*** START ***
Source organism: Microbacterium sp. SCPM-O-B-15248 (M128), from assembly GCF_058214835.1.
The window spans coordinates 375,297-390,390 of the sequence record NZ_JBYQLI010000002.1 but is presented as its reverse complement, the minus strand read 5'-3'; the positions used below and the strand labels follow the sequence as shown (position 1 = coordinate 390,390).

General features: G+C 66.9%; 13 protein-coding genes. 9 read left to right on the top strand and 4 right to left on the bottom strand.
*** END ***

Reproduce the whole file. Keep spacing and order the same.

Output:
Source organism: Microbacterium sp. SCPM-O-B-15248 (M128), from assembly GCF_058214835.1.
The window spans coordinates 375,297-390,390 of the sequence record NZ_JBYQLI010000002.1 but is presented as its reverse complement, the minus strand read 5'-3'; the positions used below and the strand labels follow the sequence as shown (position 1 = coordinate 390,390).

General features: G+C 66.9%; 13 protein-coding genes. 9 read left to right on the top strand and 4 right to left on the bottom strand.